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Manufacturers of large items like automobiles and aircraft are constantly seeking automated tools and methods to improve productivity and reduce costs. A tooling engineer provides input on achieving those goals. According to SalaryList.com, a tooling engineer in 2009 working in the United States made an annual average salary of $59,217.
Developing new tooling methods, building innovative tools and revamping tooling standards to reduce production costs are the main duties of this job. Researching new suppliers and tooling concepts is required. Project scheduling to test new tools and processes is part of the job.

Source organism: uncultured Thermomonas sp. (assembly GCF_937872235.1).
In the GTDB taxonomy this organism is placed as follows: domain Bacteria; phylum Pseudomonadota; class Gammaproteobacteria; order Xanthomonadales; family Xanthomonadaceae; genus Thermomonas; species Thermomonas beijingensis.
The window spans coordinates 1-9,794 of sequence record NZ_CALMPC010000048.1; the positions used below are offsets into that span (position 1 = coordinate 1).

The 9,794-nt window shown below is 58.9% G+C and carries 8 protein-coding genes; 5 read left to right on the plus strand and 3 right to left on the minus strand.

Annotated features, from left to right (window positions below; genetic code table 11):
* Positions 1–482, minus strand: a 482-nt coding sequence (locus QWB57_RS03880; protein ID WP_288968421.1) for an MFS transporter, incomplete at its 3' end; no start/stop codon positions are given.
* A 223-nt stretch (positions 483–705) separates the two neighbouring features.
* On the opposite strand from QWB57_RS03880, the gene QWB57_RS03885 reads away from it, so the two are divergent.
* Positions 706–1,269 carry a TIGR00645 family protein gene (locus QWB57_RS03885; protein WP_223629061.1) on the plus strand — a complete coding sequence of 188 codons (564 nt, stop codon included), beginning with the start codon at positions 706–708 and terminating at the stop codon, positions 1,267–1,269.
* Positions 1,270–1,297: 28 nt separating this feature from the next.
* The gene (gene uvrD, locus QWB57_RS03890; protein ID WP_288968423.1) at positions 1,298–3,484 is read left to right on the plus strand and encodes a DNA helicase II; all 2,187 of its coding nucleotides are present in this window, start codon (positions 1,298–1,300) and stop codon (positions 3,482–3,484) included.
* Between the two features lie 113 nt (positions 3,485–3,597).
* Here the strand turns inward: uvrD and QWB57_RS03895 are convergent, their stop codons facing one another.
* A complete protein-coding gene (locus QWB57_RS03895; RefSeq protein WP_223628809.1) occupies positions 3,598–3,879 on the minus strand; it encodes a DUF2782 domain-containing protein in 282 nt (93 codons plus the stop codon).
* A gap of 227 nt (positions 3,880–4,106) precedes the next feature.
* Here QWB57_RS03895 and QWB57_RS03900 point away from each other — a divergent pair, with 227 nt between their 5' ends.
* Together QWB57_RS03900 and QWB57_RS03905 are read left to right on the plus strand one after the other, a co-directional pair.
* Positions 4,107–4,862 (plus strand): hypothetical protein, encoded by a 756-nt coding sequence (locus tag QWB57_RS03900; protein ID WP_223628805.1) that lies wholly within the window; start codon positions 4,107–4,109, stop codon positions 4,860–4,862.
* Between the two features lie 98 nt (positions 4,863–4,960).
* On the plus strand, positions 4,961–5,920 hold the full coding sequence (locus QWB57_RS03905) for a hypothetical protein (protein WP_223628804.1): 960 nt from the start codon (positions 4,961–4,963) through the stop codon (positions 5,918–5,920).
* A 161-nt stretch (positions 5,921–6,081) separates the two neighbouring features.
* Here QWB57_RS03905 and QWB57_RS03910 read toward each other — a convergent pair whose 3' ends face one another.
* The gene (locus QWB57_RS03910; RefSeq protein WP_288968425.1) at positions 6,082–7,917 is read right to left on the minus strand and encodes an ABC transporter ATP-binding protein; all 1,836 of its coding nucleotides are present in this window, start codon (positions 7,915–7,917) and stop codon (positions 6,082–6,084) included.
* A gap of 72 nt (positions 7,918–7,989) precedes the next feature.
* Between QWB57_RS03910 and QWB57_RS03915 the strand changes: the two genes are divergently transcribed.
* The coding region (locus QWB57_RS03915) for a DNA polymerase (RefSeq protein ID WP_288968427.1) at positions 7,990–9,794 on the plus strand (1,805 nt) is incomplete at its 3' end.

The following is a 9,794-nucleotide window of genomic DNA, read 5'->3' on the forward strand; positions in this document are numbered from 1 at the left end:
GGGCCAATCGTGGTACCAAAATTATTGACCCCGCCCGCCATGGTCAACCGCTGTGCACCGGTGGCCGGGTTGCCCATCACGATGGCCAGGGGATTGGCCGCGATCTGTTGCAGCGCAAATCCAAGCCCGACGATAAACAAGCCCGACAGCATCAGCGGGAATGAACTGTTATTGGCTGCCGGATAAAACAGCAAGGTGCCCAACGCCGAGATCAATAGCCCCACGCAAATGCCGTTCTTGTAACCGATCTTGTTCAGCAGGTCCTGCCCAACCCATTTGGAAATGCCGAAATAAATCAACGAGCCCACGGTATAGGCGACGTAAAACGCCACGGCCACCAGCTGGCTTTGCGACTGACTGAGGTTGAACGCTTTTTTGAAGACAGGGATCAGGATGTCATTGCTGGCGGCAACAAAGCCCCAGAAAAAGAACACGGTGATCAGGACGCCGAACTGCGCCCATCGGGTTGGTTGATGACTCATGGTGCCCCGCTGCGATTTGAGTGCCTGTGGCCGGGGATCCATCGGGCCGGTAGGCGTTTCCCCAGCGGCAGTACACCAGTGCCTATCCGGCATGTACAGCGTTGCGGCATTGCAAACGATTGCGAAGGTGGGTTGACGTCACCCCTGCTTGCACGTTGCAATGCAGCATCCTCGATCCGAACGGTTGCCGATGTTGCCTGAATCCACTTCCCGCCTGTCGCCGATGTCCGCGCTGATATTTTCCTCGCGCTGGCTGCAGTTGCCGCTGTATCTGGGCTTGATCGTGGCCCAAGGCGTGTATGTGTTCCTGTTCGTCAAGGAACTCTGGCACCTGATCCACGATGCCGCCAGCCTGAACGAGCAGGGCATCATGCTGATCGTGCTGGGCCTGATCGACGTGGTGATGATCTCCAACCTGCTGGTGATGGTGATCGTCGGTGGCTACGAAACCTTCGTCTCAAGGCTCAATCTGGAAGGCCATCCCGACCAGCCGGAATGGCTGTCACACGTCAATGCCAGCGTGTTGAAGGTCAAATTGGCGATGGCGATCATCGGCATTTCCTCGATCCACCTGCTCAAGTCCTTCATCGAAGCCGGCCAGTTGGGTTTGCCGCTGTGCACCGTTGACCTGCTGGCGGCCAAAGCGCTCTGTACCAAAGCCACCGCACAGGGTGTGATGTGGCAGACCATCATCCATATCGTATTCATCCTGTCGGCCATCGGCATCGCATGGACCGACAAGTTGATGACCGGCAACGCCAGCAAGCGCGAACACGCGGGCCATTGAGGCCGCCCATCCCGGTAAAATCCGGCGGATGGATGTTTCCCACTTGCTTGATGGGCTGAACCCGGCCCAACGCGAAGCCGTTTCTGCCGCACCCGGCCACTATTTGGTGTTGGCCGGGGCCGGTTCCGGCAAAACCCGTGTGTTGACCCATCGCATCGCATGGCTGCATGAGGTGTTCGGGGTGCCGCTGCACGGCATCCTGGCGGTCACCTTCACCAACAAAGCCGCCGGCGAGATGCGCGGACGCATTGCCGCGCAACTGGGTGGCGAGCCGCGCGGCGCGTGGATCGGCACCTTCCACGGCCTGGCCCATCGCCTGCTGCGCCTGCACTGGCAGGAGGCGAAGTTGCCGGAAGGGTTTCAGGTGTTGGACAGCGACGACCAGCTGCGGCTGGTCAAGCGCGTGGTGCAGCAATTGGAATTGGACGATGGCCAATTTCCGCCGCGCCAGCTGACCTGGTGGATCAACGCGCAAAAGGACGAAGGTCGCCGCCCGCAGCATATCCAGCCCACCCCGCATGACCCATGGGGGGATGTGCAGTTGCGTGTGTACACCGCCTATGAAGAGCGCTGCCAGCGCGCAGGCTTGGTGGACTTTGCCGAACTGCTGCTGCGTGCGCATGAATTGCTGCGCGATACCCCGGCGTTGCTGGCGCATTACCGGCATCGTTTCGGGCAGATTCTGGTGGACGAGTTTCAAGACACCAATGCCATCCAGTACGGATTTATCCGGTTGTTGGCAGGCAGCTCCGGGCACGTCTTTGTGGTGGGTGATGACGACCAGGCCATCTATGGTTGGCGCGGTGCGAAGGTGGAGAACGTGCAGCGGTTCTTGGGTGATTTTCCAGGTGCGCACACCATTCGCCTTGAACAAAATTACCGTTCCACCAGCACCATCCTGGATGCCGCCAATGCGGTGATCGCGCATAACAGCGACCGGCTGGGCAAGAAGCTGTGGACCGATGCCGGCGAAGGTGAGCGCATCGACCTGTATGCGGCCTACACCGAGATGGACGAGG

Creative and progressive thinking is required to be a competent tooling engineer. Good communication skills enable the engineer to exchange tooling ideas with project managers, cost estimators and process engineers. In-depth knowledge of large-scale production and manufacturing is necessary.
A tooling engineer needs between seven and 10 years experience in tooling design and development. Experience as a machinist or supervisor of automated systems is preferred. Industry-specific background is a plus.
Cassie Damewood has been a writer and editor since 1985. She writes about food and cooking for various websites, including My Great Recipes, and serves as the copy editor for "Food Loves Beer" magazine. Damewood completed a Bachelor of Arts in English with an emphasis in creative writing at Miami University.